|Publication number||US4142023 A|
|Application number||US 05/827,420|
|Publication date||Feb 27, 1979|
|Filing date||Aug 24, 1977|
|Priority date||Dec 16, 1975|
|Publication number||05827420, 827420, US 4142023 A, US 4142023A, US-A-4142023, US4142023 A, US4142023A|
|Inventors||Norman S. Bornstein, Michael A. DeCrescente|
|Original Assignee||United Technologies Corporation|
|Export Citation||BiBTeX, EndNote, RefMan|
|Patent Citations (17), Non-Patent Citations (1), Referenced by (30), Classifications (12)|
|External Links: USPTO, USPTO Assignment, Espacenet|
This is a continuation of application Ser. No. 641,206, filed Dec. 16, 1975 now abandoned.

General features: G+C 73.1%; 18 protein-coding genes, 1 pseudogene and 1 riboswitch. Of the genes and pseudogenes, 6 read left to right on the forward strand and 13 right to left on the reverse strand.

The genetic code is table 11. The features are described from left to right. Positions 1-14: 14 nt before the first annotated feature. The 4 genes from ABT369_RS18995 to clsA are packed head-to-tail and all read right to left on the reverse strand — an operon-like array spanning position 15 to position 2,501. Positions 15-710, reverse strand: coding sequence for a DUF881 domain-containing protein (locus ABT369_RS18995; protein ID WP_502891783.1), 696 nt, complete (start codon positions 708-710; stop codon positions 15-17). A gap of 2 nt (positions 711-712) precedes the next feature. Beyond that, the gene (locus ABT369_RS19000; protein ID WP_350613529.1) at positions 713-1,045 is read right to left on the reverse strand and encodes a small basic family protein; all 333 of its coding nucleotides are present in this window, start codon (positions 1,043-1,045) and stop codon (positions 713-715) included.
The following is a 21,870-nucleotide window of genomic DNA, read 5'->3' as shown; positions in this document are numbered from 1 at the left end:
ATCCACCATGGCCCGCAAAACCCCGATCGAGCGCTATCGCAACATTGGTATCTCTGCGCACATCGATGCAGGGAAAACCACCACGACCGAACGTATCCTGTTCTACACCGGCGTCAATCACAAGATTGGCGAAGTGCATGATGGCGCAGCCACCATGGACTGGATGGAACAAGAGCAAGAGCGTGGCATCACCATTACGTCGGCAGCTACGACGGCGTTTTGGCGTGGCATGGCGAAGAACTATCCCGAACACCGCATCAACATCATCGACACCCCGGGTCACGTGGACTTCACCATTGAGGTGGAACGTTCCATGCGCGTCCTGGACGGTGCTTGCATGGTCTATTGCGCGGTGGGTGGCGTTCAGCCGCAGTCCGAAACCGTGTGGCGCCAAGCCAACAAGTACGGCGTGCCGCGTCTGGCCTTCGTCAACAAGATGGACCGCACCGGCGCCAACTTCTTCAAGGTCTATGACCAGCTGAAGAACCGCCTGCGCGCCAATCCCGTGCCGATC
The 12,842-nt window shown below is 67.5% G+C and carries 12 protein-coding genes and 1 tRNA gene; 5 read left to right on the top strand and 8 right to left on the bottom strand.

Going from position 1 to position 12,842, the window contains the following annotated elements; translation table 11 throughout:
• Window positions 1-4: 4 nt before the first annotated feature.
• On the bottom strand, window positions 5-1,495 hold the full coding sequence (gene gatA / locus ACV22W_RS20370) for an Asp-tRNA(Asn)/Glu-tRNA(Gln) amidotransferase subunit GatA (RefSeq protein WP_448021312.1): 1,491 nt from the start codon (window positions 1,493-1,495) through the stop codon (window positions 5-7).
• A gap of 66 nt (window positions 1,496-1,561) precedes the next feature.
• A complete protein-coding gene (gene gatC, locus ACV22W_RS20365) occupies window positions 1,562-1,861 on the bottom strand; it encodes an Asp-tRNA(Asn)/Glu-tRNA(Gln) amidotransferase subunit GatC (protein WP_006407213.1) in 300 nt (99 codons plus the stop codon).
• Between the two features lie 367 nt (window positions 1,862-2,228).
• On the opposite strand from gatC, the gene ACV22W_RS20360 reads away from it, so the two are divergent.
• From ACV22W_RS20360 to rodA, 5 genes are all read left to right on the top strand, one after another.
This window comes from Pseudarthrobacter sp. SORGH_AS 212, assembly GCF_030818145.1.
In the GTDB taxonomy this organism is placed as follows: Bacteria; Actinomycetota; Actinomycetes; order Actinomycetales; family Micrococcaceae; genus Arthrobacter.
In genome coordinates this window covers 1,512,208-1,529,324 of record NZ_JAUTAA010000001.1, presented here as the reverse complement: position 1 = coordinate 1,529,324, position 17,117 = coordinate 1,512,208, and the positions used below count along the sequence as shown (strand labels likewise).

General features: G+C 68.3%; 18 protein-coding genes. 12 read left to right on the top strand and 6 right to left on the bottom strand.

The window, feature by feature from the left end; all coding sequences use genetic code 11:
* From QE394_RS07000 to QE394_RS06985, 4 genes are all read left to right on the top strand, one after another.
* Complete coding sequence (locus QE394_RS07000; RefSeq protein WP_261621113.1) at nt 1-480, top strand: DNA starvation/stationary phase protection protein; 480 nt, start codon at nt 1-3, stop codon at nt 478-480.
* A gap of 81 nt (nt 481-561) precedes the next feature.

Nickel aluminide coatings are known to improve the impact and oxidation resistance of superalloy substrates and their use for this purpose is widely practiced. Although the specific details of the coating processes may vary, the overall process may be briefly described as the formation of a nickel aluminide coating by reacting a source of aluminum with the superalloy substrate. Depending upon the temperatures used, the initial phases formed are delta (Ni2 Al3) and beta (NiAl) or almost pure delta. In either case the coated specimen is again heat treated in the absence of aluminum to convert the delta phase to NiAl. This is usually accomplished by a second heat treatment or during high temperature exposure of the aluminized part. In these processes, there is no change in the dimensions of the aluminized part since the coating is formed by inward diffusion of aluminum into the superalloy substrate to form the coating.